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I was born in London, England in February 1945 and have two sisters;
one older and one younger. At school, the only thing that I was really good
at was Biology. I usually came top of my class but never did any work; somehow,
Biology just fitted into my brain without any effort on my part.
Non-science subjects were a disaster. I had to repeat a year to
pass English, got kicked out of French and Woodwork, dropped
Geography and failed History.
At that time (1963) in England, there were only three Universities that didn't have an entry requirement for a foreign language - London, Leicester and Hull. I wanted to do Biochemistry (not that I really knew what it was) but London and Leicester wouldn't accept me. By chance I discovered that a new Biochemistry department was opening in the University of Hull and that's where I ended up. I guess that not many students had applied. That Biochemistry Department has since closed.
Although I didn't fail any subjects at University, I ended up with quite mediocre results [more time in the pub than in the library, I'm afraid] and decided that further studies were not for me. When I graduated in 1966 I got a job as a research assistant in one of the Unilever Research laboratories in England. Although it was a reasonably secure job and allowed me to get a taste of research, I was not the master of my own destiny so, after two years, I decided to try to do a PhD. Due to my ordinary University results, nobody in the UK would accept me but, by a lucky coincidence, one of the scientists David Dennis in the same lab had just been offered an academic position in the Biology Department at Queen's University in Canada and asked me if I wanted to go with him as his first graduate student. Strangely, I arrived there a couple of days before him and I had the curious experience of introducing my supervisor to members of the Department.
I spent four years at Queen's, doing a Masters first (1970) and then a PhD (1972). All of this work involved studying the properties of various enzymes from plants. Around this time I got interested in protein chemistry and decided to do a postdoc in a sequencing lab, ending up with Emil Smith at UCLA. I did not get on with Emil at all and after three months had decided that I had learned all that I wanted to about protein sequencing. Although I was supposed to stay there for two years, I left after one year and got another postdoc with Harvey Kaplan at the University of Ottawa where I stayed until early 1975.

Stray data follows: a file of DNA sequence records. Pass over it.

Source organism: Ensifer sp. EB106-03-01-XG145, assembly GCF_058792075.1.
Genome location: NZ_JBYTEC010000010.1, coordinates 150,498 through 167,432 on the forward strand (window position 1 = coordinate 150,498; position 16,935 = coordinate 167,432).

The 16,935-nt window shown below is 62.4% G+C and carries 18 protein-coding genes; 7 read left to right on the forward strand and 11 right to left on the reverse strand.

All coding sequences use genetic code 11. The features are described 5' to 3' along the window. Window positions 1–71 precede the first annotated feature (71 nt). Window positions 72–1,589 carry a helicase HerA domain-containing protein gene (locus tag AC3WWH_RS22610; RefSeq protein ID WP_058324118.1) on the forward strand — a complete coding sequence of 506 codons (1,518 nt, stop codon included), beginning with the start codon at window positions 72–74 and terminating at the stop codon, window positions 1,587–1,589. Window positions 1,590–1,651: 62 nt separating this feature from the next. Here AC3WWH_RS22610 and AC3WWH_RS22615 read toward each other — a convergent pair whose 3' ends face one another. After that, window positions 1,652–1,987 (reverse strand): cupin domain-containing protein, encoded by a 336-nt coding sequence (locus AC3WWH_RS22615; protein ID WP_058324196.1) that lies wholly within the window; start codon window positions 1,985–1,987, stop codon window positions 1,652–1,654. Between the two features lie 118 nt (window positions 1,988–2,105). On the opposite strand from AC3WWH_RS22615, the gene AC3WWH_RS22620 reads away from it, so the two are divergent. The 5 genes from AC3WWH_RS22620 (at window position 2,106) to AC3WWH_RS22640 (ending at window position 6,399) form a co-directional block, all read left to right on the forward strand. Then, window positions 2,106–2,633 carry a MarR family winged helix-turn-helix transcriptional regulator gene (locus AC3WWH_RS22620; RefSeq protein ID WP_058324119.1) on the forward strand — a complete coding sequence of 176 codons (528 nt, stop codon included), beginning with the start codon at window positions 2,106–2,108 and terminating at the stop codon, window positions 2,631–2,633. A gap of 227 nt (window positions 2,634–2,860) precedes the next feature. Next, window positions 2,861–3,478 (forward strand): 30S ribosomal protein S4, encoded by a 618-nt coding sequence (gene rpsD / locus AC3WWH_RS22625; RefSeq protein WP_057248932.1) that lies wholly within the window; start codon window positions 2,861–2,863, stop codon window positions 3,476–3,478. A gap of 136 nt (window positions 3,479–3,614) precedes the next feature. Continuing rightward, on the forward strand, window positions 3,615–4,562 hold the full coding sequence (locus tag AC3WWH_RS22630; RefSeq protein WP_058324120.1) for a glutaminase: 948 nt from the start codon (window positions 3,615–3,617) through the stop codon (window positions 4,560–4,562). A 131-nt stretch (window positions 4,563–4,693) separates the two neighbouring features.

I was being paid from a Canadian Government Fellowship but this was due to expire in September 1975 so I needed to find a job. Although I wanted to stay in Canada, I couldn't find a job and happened to see an advertisement for a position with John Morrison at the Australian National University in Canberra. What he was looking for matched my interests and experience very closely so I changed countries again. This job was as a Research Fellow, which is a sort of glorified postdoc. The trouble was, it was fixed-term (three years, extendable to five) so, by 1979, I was on the job market again.
Most of my career seems to have been dictated by lucky coincidences and fate intervened again. A rather undesirable job was on offer in the Department of Biochemistry at the University of Queensland, filling in for a Lecturer who was teaching Nutrition in Asia. Since I had nowhere else to go and was offered the position, I took it. I was on a month by month contract and this situation continued from October 1979 till December 1981. By this time, the Lecturer that I was filling in for had left and so a permanent job was available. Although it had to be advertised, I had the inside track having been doing the job for more than two years.
It may seem odd but I find that I have very little to say about the next 25 years of my career. I gave lots of undergraduate lectures but as time went on class sizes grew, standards dropped and the students became increasingly surly, disorderly and disinterested. I sat on committees and attended meetings but rarely was much achieved. And I built up a research lab; this was the most satisfying part of my career. I was fortunate to nurture many excellent research students, notwithstanding the few duds. Plenty of publications resulted; click here for details.
By 2000 I had just about had enough and resolved to retire when I turned 60 in 2005. As it turned out, there were projects to finish and research students to see through until completion so I did not actually retire until 2007. I have had no regrets about leaving and I'm pretty sure that the university was glad to see the back of me.